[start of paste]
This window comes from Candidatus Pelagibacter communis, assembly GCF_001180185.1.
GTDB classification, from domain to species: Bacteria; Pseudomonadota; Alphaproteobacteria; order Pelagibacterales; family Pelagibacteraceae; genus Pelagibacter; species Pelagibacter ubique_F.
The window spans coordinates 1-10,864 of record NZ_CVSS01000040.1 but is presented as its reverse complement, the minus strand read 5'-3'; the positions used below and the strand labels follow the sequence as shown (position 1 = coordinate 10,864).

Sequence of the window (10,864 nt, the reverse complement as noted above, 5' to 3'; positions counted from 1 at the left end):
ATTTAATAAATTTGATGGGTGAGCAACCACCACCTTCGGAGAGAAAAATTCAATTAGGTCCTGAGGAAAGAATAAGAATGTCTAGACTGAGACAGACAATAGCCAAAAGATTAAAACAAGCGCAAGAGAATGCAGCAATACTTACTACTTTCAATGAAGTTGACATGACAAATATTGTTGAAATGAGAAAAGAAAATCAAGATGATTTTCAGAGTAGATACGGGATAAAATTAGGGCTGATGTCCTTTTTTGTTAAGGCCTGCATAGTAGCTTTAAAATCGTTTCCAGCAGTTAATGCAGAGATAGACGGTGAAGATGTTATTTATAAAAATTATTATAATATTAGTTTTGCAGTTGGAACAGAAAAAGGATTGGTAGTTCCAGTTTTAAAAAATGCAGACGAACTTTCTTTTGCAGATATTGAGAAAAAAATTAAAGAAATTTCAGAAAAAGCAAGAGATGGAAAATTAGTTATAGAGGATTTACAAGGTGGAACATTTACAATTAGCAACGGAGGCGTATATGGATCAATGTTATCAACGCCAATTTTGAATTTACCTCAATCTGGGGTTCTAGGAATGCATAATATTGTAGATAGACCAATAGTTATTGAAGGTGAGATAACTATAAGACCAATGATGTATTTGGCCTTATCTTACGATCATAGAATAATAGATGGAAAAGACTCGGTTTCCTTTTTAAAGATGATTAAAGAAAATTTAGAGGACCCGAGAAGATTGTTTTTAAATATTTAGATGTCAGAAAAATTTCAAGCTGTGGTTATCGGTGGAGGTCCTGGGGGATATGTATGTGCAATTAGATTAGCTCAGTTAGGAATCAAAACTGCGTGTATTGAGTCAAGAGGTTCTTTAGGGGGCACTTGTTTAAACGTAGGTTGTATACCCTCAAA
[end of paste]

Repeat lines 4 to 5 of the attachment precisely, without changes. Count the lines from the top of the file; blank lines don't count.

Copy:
Sequence of the window (10,864 nt, the reverse complement as noted above, 5' to 3'; positions counted from 1 at the left end):
ATTTAATAAATTTGATGGGTGAGCAACCACCACCTTCGGAGAGAAAAATTCAATTAGGTCCTGAGGAAAGAATAAGAATGTCTAGACTGAGACAGACAATAGCCAAAAGATTAAAACAAGCGCAAGAGAATGCAGCAATACTTACTACTTTCAATGAAGTTGACATGACAAATATTGTTGAAATGAGAAAAGAAAATCAAGATGATTTTCAGAGTAGATACGGGATAAAATTAGGGCTGATGTCCTTTTTTGTTAAGGCCTGCATAGTAGCTTTAAAATCGTTTCCAGCAGTTAATGCAGAGATAGACGGTGAAGATGTTATTTATAAAAATTATTATAATATTAGTTTTGCAGTTGGAACAGAAAAAGGATTGGTAGTTCCAGTTTTAAAAAATGCAGACGAACTTTCTTTTGCAGATATTGAGAAAAAAATTAAAGAAATTTCAGAAAAAGCAAGAGATGGAAAATTAGTTATAGAGGATTTACAAGGTGGAACATTTACAATTAGCAACGGAGGCGTATATGGATCAATGTTATCAACGCCAATTTTGAATTTACCTCAATCTGGGGTTCTAGGAATGCATAATATTGTAGATAGACCAATAGTTATTGAAGGTGAGATAACTATAAGACCAATGATGTATTTGGCCTTATCTTACGATCATAGAATAATAGATGGAAAAGACTCGGTTTCCTTTTTAAAGATGATTAAAGAAAATTTAGAGGACCCGAGAAGATTGTTTTTAAATATTTAGATGTCAGAAAAATTTCAAGCTGTGGTTATCGGTGGAGGTCCTGGGGGATATGTATGTGCAATTAGATTAGCTCAGTTAGGAATCAAAACTGCGTGTATTGAGTCAAGAGGTTCTTTAGGGGGCACTTGTTTAAACGTAGGTTGTATACCCTCAAA